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Background:
PID (proportional-integral-derivative) control has been around for a long time.

It was in textbooks in the early 1900's. The Routh-Hurwitz stability criterion is from 1895. link Nyquist stability is from the 1930's. link

Question:
What is the oldest example of intentional PID control containing all the components (proportional, integral, and derivative)?

I would not be surprised to find something between 500 and 2500 years old.

More details:
PID control, also called PID, is defined (briefly) as the use of a weighted sum of the measured value (aka proportional), a sum (aka integral), and a difference (aka derivative) of some measured quantity, typically a distance from target, to control a system.

  • (P) A tax of 10% of the period-over-period increase could be considered derivative control, because if the period-over-period value acquired is constant then the increase is 0%.
  • (PD) If the tax were 1% of current value, and 10% of year-over-year increase, then it would be PD control, because it is taxing the measurement (proportional) and the change (derivative).
  • (PID) A tax of 10% on increase, 1% of total, and 1% times the sum of the last 2 years less a target, would be PID, because it would have all three components.

These sorts of things have been used (with varying degrees of success) for automobile cruise-control, guidance of heat-seeking missiles, electric coffee-pots, and control of investment portfolios. Because it is control-systems-engineering it applies to any "system" that meets the applicability criteria, whether electrical, mechanical, thermal, or economic.

Ongoing:
Antikythera mechanism was an extremely elaborate astronomical clock. I'm looking for PID indication there, perhaps in anti-backlash gearing.
An Embry-Riddle paper on the Ancient Control Systems

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  • $\begingroup$ Jokes aside, concerning your time estimation, I would call the development of modern calculus in 17th century a lower limit, before that I would not call the use intentional $\endgroup$ – OpticalResonator May 29 '18 at 13:57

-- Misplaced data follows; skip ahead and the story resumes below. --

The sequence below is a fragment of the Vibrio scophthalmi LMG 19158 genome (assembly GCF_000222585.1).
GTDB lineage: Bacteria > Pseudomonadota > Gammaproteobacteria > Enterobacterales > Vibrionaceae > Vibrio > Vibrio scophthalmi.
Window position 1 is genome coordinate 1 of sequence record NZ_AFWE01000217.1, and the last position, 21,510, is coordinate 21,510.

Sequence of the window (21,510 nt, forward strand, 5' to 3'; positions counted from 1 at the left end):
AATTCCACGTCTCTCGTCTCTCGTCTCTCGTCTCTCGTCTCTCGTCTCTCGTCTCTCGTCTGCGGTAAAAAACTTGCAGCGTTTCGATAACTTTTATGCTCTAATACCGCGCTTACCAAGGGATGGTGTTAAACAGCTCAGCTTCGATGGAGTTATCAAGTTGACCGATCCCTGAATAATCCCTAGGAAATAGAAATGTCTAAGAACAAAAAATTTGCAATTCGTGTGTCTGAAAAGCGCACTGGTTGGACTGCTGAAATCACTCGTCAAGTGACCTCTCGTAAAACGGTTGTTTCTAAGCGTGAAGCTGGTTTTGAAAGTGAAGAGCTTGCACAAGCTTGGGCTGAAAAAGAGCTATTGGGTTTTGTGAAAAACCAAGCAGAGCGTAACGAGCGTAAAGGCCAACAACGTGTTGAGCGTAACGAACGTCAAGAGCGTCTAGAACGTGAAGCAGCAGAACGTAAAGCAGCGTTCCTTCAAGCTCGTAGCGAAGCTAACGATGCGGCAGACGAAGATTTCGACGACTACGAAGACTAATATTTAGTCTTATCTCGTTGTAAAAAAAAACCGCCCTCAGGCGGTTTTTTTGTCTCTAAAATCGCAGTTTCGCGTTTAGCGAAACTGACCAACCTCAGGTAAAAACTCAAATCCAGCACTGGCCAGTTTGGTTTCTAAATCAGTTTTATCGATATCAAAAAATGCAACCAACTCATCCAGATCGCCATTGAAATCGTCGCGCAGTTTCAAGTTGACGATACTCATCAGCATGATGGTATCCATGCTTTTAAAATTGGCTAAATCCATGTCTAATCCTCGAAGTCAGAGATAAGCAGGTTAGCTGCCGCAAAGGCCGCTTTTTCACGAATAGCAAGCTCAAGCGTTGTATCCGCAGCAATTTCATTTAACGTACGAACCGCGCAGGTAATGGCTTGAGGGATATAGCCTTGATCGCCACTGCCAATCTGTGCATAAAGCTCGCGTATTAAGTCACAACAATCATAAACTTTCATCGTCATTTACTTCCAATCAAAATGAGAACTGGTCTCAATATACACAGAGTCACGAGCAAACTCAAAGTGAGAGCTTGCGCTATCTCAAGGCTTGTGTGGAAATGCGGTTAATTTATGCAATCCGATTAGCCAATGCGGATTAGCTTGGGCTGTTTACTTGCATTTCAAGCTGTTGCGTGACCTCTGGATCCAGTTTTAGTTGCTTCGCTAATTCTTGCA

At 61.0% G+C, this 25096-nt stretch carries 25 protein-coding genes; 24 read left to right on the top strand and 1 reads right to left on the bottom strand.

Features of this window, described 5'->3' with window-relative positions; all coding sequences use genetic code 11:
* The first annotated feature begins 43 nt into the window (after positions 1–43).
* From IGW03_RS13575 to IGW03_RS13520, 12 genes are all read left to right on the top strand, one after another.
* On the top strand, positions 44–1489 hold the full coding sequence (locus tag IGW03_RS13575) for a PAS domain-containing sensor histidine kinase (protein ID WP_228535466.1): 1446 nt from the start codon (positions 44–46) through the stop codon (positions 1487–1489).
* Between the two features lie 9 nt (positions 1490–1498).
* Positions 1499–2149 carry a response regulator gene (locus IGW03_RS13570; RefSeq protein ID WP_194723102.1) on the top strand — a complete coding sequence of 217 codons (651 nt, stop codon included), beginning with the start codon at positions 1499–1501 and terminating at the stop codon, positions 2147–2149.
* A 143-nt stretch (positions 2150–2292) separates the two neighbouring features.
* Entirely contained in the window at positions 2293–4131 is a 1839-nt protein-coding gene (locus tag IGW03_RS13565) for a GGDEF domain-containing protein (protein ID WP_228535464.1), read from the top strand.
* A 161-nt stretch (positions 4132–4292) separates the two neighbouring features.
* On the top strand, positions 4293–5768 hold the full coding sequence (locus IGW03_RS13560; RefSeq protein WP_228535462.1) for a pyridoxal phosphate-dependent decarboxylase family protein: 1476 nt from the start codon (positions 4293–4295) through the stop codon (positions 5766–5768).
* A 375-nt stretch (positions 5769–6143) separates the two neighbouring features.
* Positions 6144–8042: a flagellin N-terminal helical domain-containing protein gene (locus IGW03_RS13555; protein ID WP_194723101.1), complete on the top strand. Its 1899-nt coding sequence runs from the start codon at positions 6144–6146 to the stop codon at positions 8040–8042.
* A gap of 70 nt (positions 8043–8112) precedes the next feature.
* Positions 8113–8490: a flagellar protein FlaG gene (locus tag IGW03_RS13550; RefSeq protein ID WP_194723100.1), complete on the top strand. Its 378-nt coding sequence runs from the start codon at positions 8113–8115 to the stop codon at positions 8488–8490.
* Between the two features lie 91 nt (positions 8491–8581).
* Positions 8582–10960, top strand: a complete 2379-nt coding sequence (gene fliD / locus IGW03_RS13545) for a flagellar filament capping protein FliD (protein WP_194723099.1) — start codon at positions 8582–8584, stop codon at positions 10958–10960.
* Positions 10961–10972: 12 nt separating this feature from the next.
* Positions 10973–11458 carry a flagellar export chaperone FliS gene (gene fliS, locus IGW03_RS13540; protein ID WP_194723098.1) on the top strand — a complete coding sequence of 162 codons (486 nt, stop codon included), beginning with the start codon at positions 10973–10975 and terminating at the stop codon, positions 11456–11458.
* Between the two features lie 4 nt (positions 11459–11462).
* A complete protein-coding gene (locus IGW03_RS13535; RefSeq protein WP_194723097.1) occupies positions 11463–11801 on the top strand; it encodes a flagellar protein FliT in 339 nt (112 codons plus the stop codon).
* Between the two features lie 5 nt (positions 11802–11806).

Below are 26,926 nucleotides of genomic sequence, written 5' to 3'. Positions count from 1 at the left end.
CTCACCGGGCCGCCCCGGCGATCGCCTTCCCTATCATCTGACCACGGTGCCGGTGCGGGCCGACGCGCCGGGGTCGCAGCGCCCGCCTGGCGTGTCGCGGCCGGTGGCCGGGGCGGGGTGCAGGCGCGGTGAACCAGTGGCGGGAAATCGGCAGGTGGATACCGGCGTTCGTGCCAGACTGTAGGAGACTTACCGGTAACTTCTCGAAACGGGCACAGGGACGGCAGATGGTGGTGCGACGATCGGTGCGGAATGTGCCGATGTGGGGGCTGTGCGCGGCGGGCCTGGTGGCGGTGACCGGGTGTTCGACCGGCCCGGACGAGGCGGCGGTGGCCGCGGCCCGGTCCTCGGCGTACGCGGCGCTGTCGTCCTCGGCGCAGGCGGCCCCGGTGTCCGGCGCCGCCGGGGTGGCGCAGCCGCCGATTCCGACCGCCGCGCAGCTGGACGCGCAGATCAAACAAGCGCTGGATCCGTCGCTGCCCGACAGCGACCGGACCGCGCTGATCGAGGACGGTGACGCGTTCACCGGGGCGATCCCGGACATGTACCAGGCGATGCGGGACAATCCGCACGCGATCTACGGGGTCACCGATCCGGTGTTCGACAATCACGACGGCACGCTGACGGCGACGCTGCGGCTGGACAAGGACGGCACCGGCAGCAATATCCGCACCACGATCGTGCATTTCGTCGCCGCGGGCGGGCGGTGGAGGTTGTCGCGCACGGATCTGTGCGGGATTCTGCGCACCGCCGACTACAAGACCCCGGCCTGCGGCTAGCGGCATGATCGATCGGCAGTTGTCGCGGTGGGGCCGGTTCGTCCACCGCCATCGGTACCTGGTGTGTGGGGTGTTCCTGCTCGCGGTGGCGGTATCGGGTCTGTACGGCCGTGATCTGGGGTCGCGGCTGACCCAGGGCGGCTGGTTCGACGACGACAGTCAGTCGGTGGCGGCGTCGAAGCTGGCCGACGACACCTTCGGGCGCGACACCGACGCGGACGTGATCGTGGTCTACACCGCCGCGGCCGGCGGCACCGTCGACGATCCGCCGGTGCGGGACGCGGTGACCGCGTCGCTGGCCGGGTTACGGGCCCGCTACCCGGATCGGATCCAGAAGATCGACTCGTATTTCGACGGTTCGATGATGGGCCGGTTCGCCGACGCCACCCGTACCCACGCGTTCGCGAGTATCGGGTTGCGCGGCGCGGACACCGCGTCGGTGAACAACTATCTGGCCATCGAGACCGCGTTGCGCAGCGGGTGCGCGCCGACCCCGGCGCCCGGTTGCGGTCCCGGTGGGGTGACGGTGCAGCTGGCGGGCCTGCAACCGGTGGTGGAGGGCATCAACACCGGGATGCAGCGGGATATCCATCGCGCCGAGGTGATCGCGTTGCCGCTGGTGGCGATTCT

• $\begingroup$ @OpticalResonator - there exists a palimpcest that shows derivation of Riemann sums to integrate the volume of a function from ~300BC. That puts some basic calculus accessible at that time. I think the loss of the Library at Alexandria is still one of the most anti-intellectual acts of destruction in the history of the world. $\endgroup$ – EngrStudent - Reinstate Monica May 29 '18 at 14:15
  • $\begingroup$ @SolarMike - there is 1830's for Routh's publication. I'm still looking. $\endgroup$ – EngrStudent - Reinstate Monica May 29 '18 at 14:15
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    $\begingroup$ How far are you willing to abstract (as you already dropped a hard requirement for calculus)? Anything that looks at value, change of value and accumulation of value at the same time? Because that might land you with tax law... $\endgroup$ – bukwyrm May 29 '18 at 14:48
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    $\begingroup$ Have you read the english wikipedia article on PID control? The history section mentions a few early uses, where the steering of ships in 1922 by Nicolas Minorsky seems to have been the first use of a formal PID control law $\endgroup$ – OpticalResonator May 29 '18 at 15:16

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